Clinical psychology was a nascent rather than merely a young profession - indeed I think there are arguments to be made that it is still quite a long way off becoming a profession at all in the strict sense - but even then the political issues were, as they have been ever since, uppermost. Our struggles were chiefly with medicine, and in the early days of my career it was quite difficult even to talk to patients (as opposed to quizzing them psychometrically) without feeling guiltily that one was over-stepping the limits of one’s professional competence.

Over the 60s and 70s we won a lot of battles with psychiatry, and much more quickly than I think we thought we would. Partly this was due to the efforts of politically relatively sophisticated psychologists, most of whom nobody much remembers any more (or indeed has even heard of) - Mahesh Desai, May Davidson, Eysenck of course, Don Bannister - but mostly, I suspect, because a relatively benign NHS regime was able to see for itself that clinical psychologists were for the most part decent, rational people constructing a genuine alternative to the medical model which dominated then, as it dominates now, through the skilful application of power rather than the exercise of reason. Arguing for our interests as head of department, I could pretty well rely on a degree of impartial intelligence on the part of those administering the NHS locally (and by extension nationally), and if you could make out a reasonable case for something there was a pretty good chance you would get it backed with at least moral support.

All that changed, of course, with the advent of the Thatcher government, but the social upheaval of the past two decades was not easily foreseeable in the 60s and 70s. Indeed, there was a period in the 70s when I really began to think that the intellectual and scientific bankruptcy of psychiatry would lead to its demise. The foolishness of that hope was brought home to me recently when I confessed to having entertained it to none other than the great Thomas Szasz: he shook his head in slightly worried concern for my soundness of mind. Psychiatry is an essential part of the societal apparatus, and as such can talk any sort of nonsense it likes without fear of disqualification.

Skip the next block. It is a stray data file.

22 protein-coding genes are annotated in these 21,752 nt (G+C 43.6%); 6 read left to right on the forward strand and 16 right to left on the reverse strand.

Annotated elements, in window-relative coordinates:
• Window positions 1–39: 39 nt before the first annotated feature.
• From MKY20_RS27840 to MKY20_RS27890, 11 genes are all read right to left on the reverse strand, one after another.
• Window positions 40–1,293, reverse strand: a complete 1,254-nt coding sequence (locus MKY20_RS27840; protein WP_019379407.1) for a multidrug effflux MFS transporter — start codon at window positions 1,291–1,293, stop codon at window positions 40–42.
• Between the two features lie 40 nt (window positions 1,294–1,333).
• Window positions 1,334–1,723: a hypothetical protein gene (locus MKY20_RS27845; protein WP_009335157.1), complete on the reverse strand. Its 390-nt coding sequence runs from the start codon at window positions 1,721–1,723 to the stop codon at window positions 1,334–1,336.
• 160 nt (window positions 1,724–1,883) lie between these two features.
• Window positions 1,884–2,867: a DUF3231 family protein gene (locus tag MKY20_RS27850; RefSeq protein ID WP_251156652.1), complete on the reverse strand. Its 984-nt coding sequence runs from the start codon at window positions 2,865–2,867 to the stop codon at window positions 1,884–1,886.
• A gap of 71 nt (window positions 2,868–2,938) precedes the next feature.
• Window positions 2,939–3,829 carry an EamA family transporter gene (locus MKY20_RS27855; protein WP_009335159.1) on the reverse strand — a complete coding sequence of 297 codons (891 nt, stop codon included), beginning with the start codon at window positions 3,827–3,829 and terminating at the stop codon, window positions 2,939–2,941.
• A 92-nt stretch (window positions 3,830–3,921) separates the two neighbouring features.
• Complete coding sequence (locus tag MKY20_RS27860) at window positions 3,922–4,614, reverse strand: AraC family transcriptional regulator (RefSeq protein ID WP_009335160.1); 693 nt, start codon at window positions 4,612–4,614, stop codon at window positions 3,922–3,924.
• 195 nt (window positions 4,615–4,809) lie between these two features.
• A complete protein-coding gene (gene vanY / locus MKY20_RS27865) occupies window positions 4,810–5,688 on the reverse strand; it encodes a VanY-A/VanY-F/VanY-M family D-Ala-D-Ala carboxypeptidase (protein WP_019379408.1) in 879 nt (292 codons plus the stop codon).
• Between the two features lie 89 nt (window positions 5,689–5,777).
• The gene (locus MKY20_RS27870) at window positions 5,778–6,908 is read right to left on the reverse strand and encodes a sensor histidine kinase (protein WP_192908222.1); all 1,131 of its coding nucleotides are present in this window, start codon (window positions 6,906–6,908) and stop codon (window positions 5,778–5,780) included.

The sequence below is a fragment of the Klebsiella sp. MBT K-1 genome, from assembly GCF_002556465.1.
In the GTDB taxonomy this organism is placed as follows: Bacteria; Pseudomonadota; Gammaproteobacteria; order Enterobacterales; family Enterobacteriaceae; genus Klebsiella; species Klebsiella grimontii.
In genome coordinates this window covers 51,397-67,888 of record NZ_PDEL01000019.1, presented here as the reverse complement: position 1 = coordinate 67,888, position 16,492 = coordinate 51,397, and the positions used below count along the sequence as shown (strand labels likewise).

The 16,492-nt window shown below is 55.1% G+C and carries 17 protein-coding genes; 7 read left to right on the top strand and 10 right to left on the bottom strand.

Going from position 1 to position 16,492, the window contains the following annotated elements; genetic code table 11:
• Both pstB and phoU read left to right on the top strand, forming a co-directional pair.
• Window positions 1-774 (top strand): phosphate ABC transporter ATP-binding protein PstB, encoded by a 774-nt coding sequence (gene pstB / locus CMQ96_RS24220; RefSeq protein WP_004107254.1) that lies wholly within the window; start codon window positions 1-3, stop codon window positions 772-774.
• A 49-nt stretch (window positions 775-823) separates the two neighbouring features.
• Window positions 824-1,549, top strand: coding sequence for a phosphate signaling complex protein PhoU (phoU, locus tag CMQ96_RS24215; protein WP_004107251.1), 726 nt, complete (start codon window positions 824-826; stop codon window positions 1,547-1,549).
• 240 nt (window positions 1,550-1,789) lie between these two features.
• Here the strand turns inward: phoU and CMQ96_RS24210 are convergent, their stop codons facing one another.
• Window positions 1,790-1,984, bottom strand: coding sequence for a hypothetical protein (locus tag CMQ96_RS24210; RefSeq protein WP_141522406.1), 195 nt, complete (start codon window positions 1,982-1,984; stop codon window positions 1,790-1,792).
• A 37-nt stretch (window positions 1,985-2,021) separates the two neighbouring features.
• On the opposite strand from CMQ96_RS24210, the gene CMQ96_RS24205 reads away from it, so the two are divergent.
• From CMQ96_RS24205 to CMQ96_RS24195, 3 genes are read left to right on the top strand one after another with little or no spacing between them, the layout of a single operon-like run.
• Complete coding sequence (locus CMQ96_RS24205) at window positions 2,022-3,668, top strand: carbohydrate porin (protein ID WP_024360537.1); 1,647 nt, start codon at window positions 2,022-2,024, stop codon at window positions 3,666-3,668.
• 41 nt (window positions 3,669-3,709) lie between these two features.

By contrast, clinical psychology doesn’t really have a power-base. For a while we enjoyed a degree of political patronage, but we haven’t yet learned that appeal to reason butters no parsnips, and I don’t think we really have the first idea of how to set up and maintain a profession in the way that, for example, doctors and lawyers do. We don’t really understand the workings of power, and too many of us think it’s just a dirty word. Temperamentally, it seems to me, clinical psychologists are all about reason and reconciliation, and to function effectively we have always tended to look to the protection of power rather than its acquisition and exercise. A salutary lesson for me in this respect was when we as a department called an extraordinary general meeting of the DCP a few years ago. We caused consternation, certainly, and we rocked the boat a little - we may even have done some good in the sense of helping indirectly to avert some of the undesirable developments we anticipated from the MAS report - but the one thing we didn’t do was ignite any real political feeling in the membership. As far as I can see we don’t really have any professional politics, other perhaps than little flurries of political correctness on some issue or other about which everyone scurries to agree. We don’t, I believe, argue nearly enough with each other about the best means of achieving our professional goals.